Clients: They will kill your startup

By Guest Author | customers | May 9, 2018

Words by Mari Suviste founder of, cover photo by  José Martín Ramírez C on Unsplash.

I have organized startup training events for 15 years. I’ve worked with world known mentors, advisors and investors. No one ever told me that getting customers is not the difficult part. The really difficult part is having them.

I was prepared when I established my marketing agency on 2nd of January this year. I had the funds, I knew who I will hire and how as a team we will start working towards getting customers and then provide them a service. I knew the time, when each month I’m putting in my personal funds to the company and getting rejected again, again and again by possible clients, will be the most difficult in my life.

The reality was very different.

We didn’t have time to do a website because our sales pipeline was filled. I didn’t get to have sleepless nights from the stress of not getting any paying customers because they came willingly.

By the middle of March, we had enough customers to cover the costs of our micro-firm. We stopped taking more clients on because we couldn’t handle it.

You probably are assuming that we were struggling because our customers weren’t happy. I would assume that. That wasn’t the case though. Our clients were happy and they seem to continue being happy.


The stability of a team without clients

The first months, when we had only a couple of customers, was heaven. Most of the time we concentrated on sales. We had processes in place – weekly meetings, goals, KPIs.

We counted our leads, discussed what was good and what went wrong, changed something in our message, sales or team management all the time. We had open discussions, strategy sessions, team lunches. We had all the fancy shenanigans you can dream of.

One by one we started getting ‘YES’ replies from prospects. A week without onboarding a new customer was weird. I embraced the new clients with open arms and they came with open palmed slaps to my face before pouring a ton of cement over my fluffy dreams. They continue to do so.


The nature of a firm

I don’t really blame the customers. They’ve been dreamy. We get to be a part of their team and vision. But its what they bring with them is something I wasn’t prepared for.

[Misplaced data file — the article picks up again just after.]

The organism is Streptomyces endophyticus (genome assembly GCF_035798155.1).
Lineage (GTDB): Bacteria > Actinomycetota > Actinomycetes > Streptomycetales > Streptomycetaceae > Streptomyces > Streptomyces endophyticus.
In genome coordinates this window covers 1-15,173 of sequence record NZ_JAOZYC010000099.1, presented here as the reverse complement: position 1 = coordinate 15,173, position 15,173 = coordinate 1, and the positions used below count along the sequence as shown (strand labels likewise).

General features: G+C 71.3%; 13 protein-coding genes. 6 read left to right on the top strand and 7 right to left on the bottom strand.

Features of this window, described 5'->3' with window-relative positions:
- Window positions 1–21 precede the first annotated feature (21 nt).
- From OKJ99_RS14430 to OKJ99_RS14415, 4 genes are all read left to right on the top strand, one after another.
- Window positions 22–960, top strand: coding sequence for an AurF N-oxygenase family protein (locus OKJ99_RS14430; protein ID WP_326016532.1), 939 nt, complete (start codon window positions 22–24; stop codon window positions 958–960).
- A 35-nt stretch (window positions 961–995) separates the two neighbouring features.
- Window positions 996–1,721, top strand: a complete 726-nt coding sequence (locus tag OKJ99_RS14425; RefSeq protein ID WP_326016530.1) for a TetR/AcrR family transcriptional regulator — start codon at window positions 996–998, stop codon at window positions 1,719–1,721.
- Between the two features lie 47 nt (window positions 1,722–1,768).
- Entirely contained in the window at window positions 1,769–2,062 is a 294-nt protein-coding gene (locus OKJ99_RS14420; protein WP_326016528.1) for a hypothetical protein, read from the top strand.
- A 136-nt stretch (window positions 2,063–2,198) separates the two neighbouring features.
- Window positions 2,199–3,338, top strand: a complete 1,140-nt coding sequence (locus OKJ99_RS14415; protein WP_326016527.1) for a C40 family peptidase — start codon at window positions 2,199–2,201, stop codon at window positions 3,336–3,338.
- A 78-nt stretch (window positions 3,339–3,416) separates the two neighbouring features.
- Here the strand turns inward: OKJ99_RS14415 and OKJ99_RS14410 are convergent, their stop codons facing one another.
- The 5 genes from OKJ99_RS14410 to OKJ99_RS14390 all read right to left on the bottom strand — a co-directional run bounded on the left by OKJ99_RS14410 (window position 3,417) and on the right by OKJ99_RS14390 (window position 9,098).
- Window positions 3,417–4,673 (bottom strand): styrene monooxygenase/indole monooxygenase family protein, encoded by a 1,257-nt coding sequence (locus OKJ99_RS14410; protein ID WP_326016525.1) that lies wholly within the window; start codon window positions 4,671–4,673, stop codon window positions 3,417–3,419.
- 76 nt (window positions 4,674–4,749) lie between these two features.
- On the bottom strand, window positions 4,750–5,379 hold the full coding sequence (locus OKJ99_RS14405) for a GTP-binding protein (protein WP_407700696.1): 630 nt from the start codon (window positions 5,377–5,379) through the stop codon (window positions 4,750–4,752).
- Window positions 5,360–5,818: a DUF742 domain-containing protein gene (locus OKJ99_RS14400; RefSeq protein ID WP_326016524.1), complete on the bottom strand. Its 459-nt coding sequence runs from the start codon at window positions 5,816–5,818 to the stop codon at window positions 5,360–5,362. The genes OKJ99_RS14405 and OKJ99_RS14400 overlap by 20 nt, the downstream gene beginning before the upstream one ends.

Onboarding a new customer brings a myriad of things you never even think about.

It’s like getting into a new relationship and needing to discuss “so how are we going to label this” to “who washes the dishes”. Imagine this times 10 in one month. And this is the easy part.

How are you offering the service? What are the standards? How to provide even better service with less time? How to make sure your team is on board with the process. Does everyone know what to do? Is this text ok? Is that picture suitable? The constant influx of questions ranging from “what’s the meaning of life” (company example: how can we improve our KPIs) to “this soup needs more salt” (company example: I don’t like that one word in that Facebook post – it’s so 1990s).

Needless to say, we don’t have regular meetings anymore, we don’t have long strategy discussions and we rarely have space for any sort of deep discussion. I’ve developed a habit of asking a question and not listening to the answer – something I despise in others.

Our daily actions are best described as a total mess where something happened and I have no idea why everything is working just fine.


No more customers, please!

Luckily I do have good days when I think: “Wow, the fourth month and we’re in a small plus with happy customers and team. Nice!” Then I remember that I need to talk to the lawyer about that change in the contract, should really have a heart-to-heart check up with the team about how they are doing, and go over the state of monthly goals for each of our customer. Then do the invoice copies for the bookkeeper and oh yes, I really need to post that Instagram story. Here comes the headache.

The worst thing that I was not prepared at all was customers that don’t pay their bills on time. As an employee or a freelancer I was used to payments on time. I’m a conservative person so I made revenue forecasts taking into consideration that money will not come in as was fast as I’d like to. But I was not used to being in constant communication with customers to remind them that the bill is overdue. By today I’ve found out that in Estonian business culture, this is usual. So imagine this: in the morning I have a strategy discussion with the CEO and the management board of the client, while in the afternoon I’m making a call to do a ‘friendly reminder that the bill is overdue’. Talk about multiple person disorder.

And that’s probably what is killing me the most is the running between of the many different roles I have. I’m a coach to my team while running out to get more coffee after which I pay the salaries before stepping into a meeting with people whom I’m told are ‘extremely important’. (Who isn’t important?)

I run a marketing firm but my own job couldn’t be farther from anything related to marketing.

We’re a small company and it’s not yet reasonable to hire an assistant or finance manager or whoever would fill one of those many roles. The struggle to keep in mind that I need to keep my focus on stable growth (dear lord how inconsistent that term is) while making sure the bill for the water cooler is paid.

My only remedy right now is to ‘keep at it’ and ‘push on’ but to be honest, it’s f***ing tiresome.

Any mentor, advisor or investors out there that could teach how to survive having customers?